31. Slurp your noodles! This is quite acceptable and in fact it’s even considered rude not to do so. For noodle soup, use your chopsticks for the noodles, meat and vegetables and bring the bowl to your mouth to drink the liquid. Spoons aren’t usually provided.
  32. Shoes are considered unclean and generally, shoes are removed before entering Japanese homes, temples, ryokan, and various other public places (including some restaurants). Again, it’s helpful to follow the lead of locals — don’t panic, your shoes won’t be stolen while you’re off touring a temple.
  33. When you are required to sit on the floor, either tuck your legs underneath you or sit cross-legged. Don’t stretch your legs out in front of you.
  34. Visiting cards, or business cards, are essential.  They’re exchanged immediately on meeting someone – presented with both hands and the writing facing the person you’re giving the card to.   Examine their card carefully.  It’s rude just to put it immediately in your pocket.
  35. There are vending machines everywhere.  They’re on street corners, in shopping malls and will even be on the Jamboree site.   They generally serve drinks (hot and cold) although in Japan you can pretty much buy anything and everything from a vending machine.
  36. You may find that you won’t be given a bed if you stay in someone’s home.  Instead you’ll get a mattress that lies on the floor, like a futon.   Your pillow might also be a bit harder than you are used to.  Don’t worry.   It’ll be more comfortable than your tent at the Jamboree.
  37. Walls in Japanese homes can often be very, very thin.   Sound travels.   You have been warned.
  38. At the practice camp for the Jamboree, it was very, very hot and very, very humid.   You may wish to pack a small towel to dip in cold water and wear round your neck.   You’ll feel an idiot for about thirty seconds 0 and then you’ll see that all the Japanese Scouts are wearing them.   They really do help you to feel cooler.    Remember to take on fluids during the day, a little at a time but often.   If you feel thirsty, then you’ve already left it too long since your last drink.
  39. Practise eating with chopsticks.   You’ll need to have mastered the skill of doing so or you will go hungry.   There are a number of rules associated with chopsticks. Try to avoid:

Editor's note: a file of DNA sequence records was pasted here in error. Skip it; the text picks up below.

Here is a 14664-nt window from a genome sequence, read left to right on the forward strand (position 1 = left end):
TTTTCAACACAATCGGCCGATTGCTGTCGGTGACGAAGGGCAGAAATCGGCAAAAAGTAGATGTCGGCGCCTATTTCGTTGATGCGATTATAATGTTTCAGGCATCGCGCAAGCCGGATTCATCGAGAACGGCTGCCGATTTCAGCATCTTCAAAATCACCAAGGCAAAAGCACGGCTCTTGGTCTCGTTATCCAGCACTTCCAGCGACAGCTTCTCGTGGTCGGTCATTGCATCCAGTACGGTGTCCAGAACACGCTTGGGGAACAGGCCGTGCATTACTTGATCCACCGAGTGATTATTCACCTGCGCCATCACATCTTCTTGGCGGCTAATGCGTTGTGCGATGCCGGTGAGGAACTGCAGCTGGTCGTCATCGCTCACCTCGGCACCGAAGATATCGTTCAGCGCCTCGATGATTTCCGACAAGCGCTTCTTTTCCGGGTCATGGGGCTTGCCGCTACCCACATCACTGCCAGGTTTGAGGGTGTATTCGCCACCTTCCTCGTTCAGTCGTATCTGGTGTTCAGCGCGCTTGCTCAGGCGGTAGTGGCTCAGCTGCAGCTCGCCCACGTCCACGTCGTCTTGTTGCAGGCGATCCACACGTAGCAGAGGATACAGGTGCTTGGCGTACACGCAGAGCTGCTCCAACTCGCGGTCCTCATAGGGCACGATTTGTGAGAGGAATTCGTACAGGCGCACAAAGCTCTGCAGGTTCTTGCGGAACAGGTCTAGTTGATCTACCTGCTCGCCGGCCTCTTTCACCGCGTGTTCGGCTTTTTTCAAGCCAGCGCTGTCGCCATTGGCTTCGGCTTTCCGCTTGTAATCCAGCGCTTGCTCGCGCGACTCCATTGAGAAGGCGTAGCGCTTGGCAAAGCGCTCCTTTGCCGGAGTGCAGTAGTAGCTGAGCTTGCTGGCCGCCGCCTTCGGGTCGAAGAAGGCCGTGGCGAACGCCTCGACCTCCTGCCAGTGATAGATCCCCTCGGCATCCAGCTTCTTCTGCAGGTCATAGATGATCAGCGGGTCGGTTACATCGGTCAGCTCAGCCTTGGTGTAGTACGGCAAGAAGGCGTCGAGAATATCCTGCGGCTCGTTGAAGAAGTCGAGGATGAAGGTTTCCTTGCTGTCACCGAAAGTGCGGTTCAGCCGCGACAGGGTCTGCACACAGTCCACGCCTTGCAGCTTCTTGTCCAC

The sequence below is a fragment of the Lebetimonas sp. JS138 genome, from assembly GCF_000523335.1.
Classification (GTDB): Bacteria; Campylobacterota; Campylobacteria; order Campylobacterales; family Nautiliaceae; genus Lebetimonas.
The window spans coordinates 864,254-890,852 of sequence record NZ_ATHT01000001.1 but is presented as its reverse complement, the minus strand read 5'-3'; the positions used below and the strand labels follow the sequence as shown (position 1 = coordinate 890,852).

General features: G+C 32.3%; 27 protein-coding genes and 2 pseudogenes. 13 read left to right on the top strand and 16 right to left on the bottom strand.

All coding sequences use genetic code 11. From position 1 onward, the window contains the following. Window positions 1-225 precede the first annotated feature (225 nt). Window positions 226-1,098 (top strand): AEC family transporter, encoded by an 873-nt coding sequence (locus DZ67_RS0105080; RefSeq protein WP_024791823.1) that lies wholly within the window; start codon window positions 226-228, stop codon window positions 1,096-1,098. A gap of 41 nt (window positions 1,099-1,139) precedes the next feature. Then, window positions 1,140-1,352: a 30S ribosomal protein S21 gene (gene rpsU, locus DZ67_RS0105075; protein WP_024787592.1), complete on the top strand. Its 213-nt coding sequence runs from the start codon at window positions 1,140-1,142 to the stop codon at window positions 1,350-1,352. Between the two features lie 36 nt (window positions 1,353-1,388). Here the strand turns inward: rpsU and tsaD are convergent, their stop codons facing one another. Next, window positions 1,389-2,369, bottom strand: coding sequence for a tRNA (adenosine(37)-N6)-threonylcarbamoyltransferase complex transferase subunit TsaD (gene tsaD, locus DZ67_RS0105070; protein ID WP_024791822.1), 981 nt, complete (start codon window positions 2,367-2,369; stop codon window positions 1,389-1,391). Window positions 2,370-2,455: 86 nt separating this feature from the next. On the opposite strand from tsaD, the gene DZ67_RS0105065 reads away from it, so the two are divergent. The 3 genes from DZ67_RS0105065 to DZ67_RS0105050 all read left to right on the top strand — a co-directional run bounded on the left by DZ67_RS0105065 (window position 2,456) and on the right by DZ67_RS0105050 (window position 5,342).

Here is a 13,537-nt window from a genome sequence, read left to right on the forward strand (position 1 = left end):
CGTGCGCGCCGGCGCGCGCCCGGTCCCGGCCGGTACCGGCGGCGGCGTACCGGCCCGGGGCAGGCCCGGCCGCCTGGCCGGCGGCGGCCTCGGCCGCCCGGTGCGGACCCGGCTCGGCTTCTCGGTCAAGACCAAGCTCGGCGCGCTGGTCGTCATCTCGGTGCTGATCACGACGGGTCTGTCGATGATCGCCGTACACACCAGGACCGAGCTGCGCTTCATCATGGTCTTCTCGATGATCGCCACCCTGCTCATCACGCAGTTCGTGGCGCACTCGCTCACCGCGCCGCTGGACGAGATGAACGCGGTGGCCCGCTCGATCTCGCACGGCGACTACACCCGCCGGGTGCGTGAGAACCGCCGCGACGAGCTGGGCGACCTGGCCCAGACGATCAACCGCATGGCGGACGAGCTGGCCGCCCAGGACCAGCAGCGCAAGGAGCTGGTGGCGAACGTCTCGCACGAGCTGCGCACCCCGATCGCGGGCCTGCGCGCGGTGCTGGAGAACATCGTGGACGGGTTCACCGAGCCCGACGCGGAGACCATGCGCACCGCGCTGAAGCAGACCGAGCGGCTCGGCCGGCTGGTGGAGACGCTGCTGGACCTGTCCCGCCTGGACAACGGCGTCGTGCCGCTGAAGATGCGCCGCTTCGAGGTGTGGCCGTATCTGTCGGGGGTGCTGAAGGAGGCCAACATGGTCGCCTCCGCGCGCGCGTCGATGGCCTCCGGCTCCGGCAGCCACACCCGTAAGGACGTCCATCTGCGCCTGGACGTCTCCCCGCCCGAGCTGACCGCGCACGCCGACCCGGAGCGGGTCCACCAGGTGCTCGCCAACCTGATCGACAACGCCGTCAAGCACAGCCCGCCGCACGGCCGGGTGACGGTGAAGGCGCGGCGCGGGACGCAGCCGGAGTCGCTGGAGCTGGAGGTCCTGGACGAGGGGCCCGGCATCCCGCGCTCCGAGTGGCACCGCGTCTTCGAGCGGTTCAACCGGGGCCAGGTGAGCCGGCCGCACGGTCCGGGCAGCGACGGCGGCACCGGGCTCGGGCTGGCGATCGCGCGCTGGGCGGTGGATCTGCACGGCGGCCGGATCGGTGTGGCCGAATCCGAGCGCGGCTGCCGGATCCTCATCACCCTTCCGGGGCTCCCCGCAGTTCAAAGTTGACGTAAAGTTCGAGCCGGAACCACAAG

• spearing the food with your chopsticks
  • placing your chopsticks on the table between courses – use the chopstick rests provided
  • using your chopsticks to rummage around in a dish trying to find what you want. If serving chopsticks haven’t been provided, it is polite to use the other end of your chopsticks (the end that hasn’t been in your mouth) to take food from communal plates.
  • passing food to somebody else with your chopsticks
  • waving your chopsticks above a dish while trying to decide what to take next
  • standing your chopsticks vertically in the rice. This is how rice is served to the dead.

16 Comments

  1. Richard Narumi Richard Narumi

    Another helpful pointer is that many Japanese restrooms do not have paper towels to dry your hands. You should carry a handkerchief for such an event.

  2. Shauna Shauna

    Are the japanese people willing to feed vegitarians the appropriate food?

    • John May John May

      Shauna, there will be vegetarian food at the Jamboree. In homestay, you can explain that you’re vegetarian, but the term isn’t widely understood, I think. The word for Western-styled vegetarians is “bejitarian,” which is a borrowed loan word from English. There is a native concept, too: saishokushugisha, but this doesn’t really cover everything: saishokushugisha and “bejitariansu” can still eat fish in Japan. Please don’t worry though, I’m sure our hosts within The Scout Association of Japan will do all they can to help host families understand what’s needed.